The international medical humanitarian organisation Doctors Without Borders/Médecins Sans Frontières (MSF) is dismayed by several findings of the team appointed by the Saudi and Emirati-led Coalition (SELC) to investigate the bombing of an MSF Cholera Treatment Centre (CTC) in Abs, Yemen, on 11 June 2018, and demands that the results of the investigation be reviewed and false allegations against MSF be withdrawn.
In a press conference held without notice on 16 January 2019, the SELC-appointed platform for investigating such incidents, the Joint Incidents Assessment Team (JIAT), made various unacceptable and contradictory claims that portray MSF as responsible for, rather than a victim of, the bombing.
While the report recognises that the SELC was partly responsible for the bombing, it fails to shed full light on – and attribute clear responsibilities for – yet another attack on humanitarian and medical work in Yemen. Instead, the report seeks to shift responsibility for the attack away from the SELC, claiming that MSF did not take the appropriate measures to prevent the bombing.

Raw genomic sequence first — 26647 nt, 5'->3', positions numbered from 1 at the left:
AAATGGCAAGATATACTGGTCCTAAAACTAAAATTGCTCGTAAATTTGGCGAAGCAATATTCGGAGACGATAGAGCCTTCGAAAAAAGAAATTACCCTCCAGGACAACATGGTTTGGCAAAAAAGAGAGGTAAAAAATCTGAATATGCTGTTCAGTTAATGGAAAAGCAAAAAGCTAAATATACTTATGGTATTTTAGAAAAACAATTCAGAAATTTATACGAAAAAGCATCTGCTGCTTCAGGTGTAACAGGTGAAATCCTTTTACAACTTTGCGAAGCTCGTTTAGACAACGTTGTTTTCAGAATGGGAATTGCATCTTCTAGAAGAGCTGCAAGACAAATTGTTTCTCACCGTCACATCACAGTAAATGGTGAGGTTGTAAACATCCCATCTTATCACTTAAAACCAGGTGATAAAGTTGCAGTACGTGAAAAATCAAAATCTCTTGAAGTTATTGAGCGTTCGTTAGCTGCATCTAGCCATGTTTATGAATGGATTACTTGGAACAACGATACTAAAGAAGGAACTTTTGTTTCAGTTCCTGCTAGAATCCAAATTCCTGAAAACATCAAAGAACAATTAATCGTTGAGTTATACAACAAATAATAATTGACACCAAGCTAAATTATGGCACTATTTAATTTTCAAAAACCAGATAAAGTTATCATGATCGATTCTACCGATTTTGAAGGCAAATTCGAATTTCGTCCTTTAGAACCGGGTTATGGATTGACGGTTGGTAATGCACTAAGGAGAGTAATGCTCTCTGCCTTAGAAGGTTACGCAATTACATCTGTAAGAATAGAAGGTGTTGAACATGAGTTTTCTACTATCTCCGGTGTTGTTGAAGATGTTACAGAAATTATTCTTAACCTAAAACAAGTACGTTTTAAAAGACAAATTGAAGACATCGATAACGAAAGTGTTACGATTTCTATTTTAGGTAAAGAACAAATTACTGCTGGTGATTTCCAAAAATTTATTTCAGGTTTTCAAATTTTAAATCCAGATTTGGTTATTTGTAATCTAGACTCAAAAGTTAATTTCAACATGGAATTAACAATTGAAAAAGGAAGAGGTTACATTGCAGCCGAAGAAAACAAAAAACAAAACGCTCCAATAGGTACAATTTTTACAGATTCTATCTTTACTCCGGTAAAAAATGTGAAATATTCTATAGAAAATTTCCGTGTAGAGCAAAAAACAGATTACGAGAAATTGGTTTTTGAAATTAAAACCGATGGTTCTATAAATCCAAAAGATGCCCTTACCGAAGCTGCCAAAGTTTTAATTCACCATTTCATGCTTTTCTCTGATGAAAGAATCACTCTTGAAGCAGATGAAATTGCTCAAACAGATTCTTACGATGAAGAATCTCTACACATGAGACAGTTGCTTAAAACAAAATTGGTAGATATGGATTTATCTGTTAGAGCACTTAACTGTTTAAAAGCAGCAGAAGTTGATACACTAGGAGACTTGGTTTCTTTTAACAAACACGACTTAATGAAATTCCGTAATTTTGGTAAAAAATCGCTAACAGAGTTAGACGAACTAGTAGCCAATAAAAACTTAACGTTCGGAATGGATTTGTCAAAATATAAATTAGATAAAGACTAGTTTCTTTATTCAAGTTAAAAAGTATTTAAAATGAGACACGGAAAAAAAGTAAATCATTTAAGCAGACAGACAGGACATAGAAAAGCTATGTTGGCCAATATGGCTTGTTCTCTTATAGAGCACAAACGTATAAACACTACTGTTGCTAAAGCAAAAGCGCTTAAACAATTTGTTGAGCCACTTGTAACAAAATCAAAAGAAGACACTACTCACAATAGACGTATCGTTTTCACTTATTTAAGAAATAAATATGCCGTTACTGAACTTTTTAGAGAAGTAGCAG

The report claims, for example, that MSF failed to display a distinctive emblem on the facility and did not explicitly request that the facility be placed on a no-strike list. In fact, the compound containing the CTC had three distinctive logos displayed, while MSF shared its location at least 12 times in writing with the correct Coalition authorities.
“Under international humanitarian law, medical facilities are protected and may not be lawfully targeted even if they are not marked, or if the geographical locations have not been shared with warring parties. It is the sole responsibility of armed parties to the conflict to proactively take all necessary measures to ensure that protected facilities are not attacked,” says Teresa Sancristoval, Operations Director for MSF. “The onus cannot be on civilians and medical staff.”
Whilst no staff or patients were killed in the attack, damage to the newly-constructed centre rendered the CTC non-functional and incapable of receiving patients from among the 1-million plus population that MSF serves in the area.
MSF facilities have now been hit five times by Coalition airstrikes since March 2015. With only half of the health facilities in Yemen fully functional, more than 11 million people in acute need – according to the United Nations Office for the Coordination of Humantiarian Affairs – and outbreaks of cholera and other easily-preventable diseases occurring regularly, access to MSF’s medical facilities is crucial for the civilian population.